Welcome to the book blitz for EVO, a stand-alone adult thriller by Diane May. See below for information on the book, buy links, an exclusive excerpt, and details on her giveaway. For a limited time, you can pick up the ebook for just $2.99.
A covert CIA operation that involves genetic engineering.
A serial killer nicknamed “The Hypnotist”.
And the most terrifying threat humanity has to face.
What if someone could take complete control over your mind?
And what if that someone was a serial killer?
Discover EVO, a gripping crime thriller that reviewers and readers describe as “spellbinding”, “high-energy” and “impossible to put down”.
Langley, Virginia, twenty years earlier:
John Blake, a CIA special agent, stumbles upon an illegal genetic experiment within the agency, conducted on unborn babies and officially presented as a fertility program designed to help couples get pregnant. When he realizes that his very own daughter is a product of this sinister plot and that she is in grave danger, he vows to do everything it takes to make sure Maya will be safe and the people behind the experiment will all pay. With their lives.
Verona, Italy, present time:
Livio Marchiori, a homicide detective with the highest rate of solved cases in Verona, is faced with The Hypnotist, a serial killer the likes of which he’s never seen before. He never touches his victims and he leaves no evidence behind, except for the detailed videos of his murders. And what Marchiori and his team see on those videos is more disturbing than all their other cases combined. Because this one is different. This one defies all rational thinking and borders the impossible.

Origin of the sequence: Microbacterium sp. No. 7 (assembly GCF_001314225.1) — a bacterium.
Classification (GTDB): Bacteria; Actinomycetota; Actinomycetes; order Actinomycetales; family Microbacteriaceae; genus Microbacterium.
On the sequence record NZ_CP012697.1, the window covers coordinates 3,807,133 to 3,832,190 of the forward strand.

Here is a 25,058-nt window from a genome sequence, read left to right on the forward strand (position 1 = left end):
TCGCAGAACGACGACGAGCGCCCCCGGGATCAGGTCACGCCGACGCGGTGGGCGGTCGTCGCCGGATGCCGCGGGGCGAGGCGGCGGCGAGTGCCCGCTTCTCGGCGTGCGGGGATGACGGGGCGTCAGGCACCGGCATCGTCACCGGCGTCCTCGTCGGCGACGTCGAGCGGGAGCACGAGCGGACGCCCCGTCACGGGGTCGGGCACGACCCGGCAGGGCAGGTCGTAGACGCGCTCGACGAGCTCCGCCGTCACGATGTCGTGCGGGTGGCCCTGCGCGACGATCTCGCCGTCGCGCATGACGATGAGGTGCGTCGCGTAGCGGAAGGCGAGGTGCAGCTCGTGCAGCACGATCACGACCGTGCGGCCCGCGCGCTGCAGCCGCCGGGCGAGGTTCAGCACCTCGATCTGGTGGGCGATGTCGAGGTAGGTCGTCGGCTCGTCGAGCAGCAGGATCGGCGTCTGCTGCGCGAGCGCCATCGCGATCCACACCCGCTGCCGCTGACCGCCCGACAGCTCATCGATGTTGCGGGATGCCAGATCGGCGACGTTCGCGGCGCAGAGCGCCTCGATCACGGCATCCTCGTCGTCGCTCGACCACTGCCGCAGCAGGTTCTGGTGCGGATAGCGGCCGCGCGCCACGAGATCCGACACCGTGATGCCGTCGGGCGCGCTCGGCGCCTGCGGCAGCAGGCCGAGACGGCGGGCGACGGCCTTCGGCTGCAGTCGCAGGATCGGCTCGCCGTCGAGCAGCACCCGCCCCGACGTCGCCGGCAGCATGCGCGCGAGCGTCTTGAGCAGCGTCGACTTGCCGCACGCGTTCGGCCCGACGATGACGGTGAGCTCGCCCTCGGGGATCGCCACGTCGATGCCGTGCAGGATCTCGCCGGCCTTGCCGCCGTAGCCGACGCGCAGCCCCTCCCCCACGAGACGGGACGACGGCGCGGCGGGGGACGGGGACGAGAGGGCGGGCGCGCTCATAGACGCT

Then The Hypnotist gets personal and threatens to kill Dr. Abby Jones, the chief medical examiner and the woman Marchiori is in love with. Caught in a cat-and-mouse game with the elusive killer, Marchiori knows he is quickly running out of time.
So when Captain Victor Miller from Interpol walks into town, Marchiori is more than happy to partner again with the man who two years ago helped him put an entire mafia clan behind bars. But Miller has his own agenda, and Marchiori soon discovers that there is more to these crimes than meets the eye, an entire thread of things way beyond his pay grade – illegal experiments, secret agencies, and the most terrifying threat humanity has to face.
A gripping serial killer thriller with a “hit-the-brakes-with-both-feet plot twist that may leave even the most jaded among us feeling good about humanity.”
“He stripped down, threw his clothes in the blue hamper behind the door, and got in the shower. He turned his body away from the faucet and placed his hands on the wall, letting the hot water beat down his back. Doing this usually relaxed him, but now it somehow amplified this weird restlessness, this foreboding feeling he couldn’t shake off. Annoyed at himself, he quickly washed his body, turned off the faucet and reached for the brown towel on the hook.
A heavy silence filled his apartment. A few drops of water from the shower head splashed onto the ceramic tiles below, the sound deafening to his ears. His heart started beating faster. All of a sudden he wanted to hear human voices, his neighbours yelling at each other, their baby crying, anything but this dead silence and the rhythmic tapping of the water drops.
An icy shiver rippled down his spine and his body started shaking. Unseen walls were sliding down around him, trapping him. Suffocating him.”